Published December 17, 2020
Published on December 17, 2020
In the article below, I review a recent article published in the Journal of the American Board of Family Medicine which asks the question: does glucosamine and chondroitin use in patients improve cardiovascular disease and morality outcomes?
Title: Glucosamine/Chondroitin Associated with Lower All Cause & CV Mortality Risk
Reference: Journal of the American Board of Family Medicine Nov 2020, 33 (6) 842-847; DOI:10.3122/jabfm.2020.06.200110
Study Summary: This is an observational study comparing glucosamine and chondroitin use in patients without CV disease and mortality outcomes. After adjustment for age, sex, race, education, smoking status, and physical activity, multivariable-adjusted HR found the hazard ratio for all-cause mortality was reduced (HR = 0.73; 95% CI, 0.57–0.93) as was CVD mortality (HR = 0.42; 95% CI, 0.23–0.75).
Discussion: Those who took glucosamine and chondroitin were more likely to be older, white, had a high school or higher education, were non-smokers, and exercised more than those who did not take glucosamine and chondroitin. The analysis adjusted for those factors, but there could be something related to those issues that may have biased the outcome; maybe those who took the supplement were in settings that had cleaner air, better access to healthy food, or some other social determinant of health that was unaccounted for.
Why glucosamine and chondroitin? Wasn’t this theorized to slow osteoarthritis knee pain? There is data showing this combination lowers C-reactive protein, which implies it causes some decrease in inflammation, which may relate to coronary artery inflammation. It was also found to lower LDL levels. But the clinical significance has not been proven in trials.
How much glucosamine and chondroitin should people take? This study did not look to identify how much, but rather used the intermediate outcome of taking it for one year or more. Dosages in popular supplements generally recommend 1,500 mg of glucosamine and 1,200 mg of chondroitin (per their labels), but since these are unregulated supplements, there is no way to know how accurate those numbers are.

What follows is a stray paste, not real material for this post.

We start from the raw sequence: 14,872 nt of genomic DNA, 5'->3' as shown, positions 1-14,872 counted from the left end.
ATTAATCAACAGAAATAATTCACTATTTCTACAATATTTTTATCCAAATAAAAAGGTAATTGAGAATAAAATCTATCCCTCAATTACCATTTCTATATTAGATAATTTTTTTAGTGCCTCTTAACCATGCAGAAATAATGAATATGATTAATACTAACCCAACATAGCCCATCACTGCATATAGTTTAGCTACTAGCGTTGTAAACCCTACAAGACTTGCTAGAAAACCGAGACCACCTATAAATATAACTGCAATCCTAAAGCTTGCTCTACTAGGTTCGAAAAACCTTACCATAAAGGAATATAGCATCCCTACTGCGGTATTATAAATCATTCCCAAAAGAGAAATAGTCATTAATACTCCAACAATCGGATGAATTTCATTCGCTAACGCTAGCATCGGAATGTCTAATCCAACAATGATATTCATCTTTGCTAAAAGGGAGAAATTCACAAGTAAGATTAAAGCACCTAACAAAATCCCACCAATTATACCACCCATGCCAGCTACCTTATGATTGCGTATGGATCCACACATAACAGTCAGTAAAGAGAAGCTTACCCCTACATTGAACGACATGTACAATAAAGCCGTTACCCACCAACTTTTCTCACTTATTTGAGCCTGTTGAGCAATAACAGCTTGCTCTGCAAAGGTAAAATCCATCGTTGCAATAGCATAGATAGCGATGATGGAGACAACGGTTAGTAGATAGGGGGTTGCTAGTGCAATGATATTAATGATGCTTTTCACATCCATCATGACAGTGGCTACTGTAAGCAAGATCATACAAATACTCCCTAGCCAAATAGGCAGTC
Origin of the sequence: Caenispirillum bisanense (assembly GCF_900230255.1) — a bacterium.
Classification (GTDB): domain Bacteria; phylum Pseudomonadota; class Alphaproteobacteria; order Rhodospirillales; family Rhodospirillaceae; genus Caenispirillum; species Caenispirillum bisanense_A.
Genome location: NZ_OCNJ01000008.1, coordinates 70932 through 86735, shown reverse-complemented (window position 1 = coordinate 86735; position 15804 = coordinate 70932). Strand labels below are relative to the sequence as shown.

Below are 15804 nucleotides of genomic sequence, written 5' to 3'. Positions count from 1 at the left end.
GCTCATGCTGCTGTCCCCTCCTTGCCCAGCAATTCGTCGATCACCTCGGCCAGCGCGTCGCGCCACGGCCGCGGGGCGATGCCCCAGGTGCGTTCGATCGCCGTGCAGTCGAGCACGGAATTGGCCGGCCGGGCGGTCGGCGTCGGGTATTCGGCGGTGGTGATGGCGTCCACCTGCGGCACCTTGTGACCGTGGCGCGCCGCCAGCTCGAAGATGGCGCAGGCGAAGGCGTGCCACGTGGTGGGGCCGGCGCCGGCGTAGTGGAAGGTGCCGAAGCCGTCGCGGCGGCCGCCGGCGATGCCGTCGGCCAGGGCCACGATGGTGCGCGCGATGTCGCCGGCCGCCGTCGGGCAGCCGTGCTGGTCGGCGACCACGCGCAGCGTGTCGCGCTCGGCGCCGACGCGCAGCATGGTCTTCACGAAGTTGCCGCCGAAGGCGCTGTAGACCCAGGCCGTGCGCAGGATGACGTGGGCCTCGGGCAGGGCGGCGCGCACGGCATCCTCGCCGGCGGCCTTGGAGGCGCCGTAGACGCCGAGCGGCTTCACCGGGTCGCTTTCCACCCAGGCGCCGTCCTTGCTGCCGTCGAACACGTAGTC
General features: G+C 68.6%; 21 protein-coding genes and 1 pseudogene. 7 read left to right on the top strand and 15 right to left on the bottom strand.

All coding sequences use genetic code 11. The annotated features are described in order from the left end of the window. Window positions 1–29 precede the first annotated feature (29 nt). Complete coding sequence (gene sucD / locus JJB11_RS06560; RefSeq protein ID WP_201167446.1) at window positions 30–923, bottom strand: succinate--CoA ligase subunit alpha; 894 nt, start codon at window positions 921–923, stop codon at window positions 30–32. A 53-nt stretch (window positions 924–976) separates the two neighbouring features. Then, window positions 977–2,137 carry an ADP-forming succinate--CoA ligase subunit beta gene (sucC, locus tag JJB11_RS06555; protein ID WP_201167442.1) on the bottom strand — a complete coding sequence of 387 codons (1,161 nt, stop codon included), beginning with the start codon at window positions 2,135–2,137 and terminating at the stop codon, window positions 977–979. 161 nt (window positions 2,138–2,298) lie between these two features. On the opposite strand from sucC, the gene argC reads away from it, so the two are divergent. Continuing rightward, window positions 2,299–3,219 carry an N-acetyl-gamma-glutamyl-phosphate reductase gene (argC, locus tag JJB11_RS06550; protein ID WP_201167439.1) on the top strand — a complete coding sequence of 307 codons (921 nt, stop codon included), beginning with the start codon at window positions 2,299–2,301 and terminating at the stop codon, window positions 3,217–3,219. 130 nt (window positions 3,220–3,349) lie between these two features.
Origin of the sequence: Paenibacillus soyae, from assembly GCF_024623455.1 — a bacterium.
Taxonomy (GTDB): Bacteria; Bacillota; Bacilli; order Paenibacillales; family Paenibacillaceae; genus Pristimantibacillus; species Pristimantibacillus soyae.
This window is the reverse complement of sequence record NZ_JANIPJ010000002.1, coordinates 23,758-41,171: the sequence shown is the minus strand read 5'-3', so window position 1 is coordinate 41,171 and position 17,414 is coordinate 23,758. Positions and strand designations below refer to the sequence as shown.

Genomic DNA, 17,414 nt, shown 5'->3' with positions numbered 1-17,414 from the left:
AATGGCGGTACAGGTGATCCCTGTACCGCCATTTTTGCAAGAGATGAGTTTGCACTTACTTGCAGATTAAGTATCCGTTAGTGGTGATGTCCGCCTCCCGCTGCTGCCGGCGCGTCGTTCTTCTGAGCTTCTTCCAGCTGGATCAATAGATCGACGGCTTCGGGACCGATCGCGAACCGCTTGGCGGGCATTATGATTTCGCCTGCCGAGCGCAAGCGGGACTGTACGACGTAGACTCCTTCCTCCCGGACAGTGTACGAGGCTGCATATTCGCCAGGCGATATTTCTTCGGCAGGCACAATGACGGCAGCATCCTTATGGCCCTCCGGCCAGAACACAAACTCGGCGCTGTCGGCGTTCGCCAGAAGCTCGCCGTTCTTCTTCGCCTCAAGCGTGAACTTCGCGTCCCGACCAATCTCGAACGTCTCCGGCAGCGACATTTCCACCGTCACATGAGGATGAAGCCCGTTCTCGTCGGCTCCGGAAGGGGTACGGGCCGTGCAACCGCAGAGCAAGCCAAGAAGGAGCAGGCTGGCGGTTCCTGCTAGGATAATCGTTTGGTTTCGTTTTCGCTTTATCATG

This is a cohort study; thus cause/effect cannot be concluded. All we can say for this correlation is: for those who took this combination, the risk was lowered. To use the old analogy, when it snows, there are less deaths from shark bites. It is not the snow that prevents those deaths, but rather the presence of winter that keeps people out of shark infested waters.
BUT there is no recognized harm from glucosamine and chondroitin supplement, besides cost. If patients want to try it, I would emphasize that nothing lowers their risks of CV and all-cause mortality like exercise. I recommend at least 8,000 steps per day and resistance training 20 minutes per day, 3 times a week.
Conclusions: For healthy adults, taking glucosamine and chondroitin may help lower mortality risks.
Stats Refresher: This cohort study reported a hazard ratio, which is similar to a relative risk. When a study is done over a given time period, it reports the relative risk (incidence of an outcome in one population divided by the incidence in the other population). When there is not a time of intervention, you can estimate the relative risk at any given point in time; this is the hazard ratio.
Overall, these data are interesting, though they are not conclusive. Importantly, they add another layer to the discussion of glucosamine and chondroitin supplementation and cardiovascular risk.
Dr. Frank Domino, MD, is a Professor of Family Medicine and Community Health at the University of Massachusetts Medical School, Worcester, MA. The views expressed in this post are his own and are not reflective of views held by Pri-Med.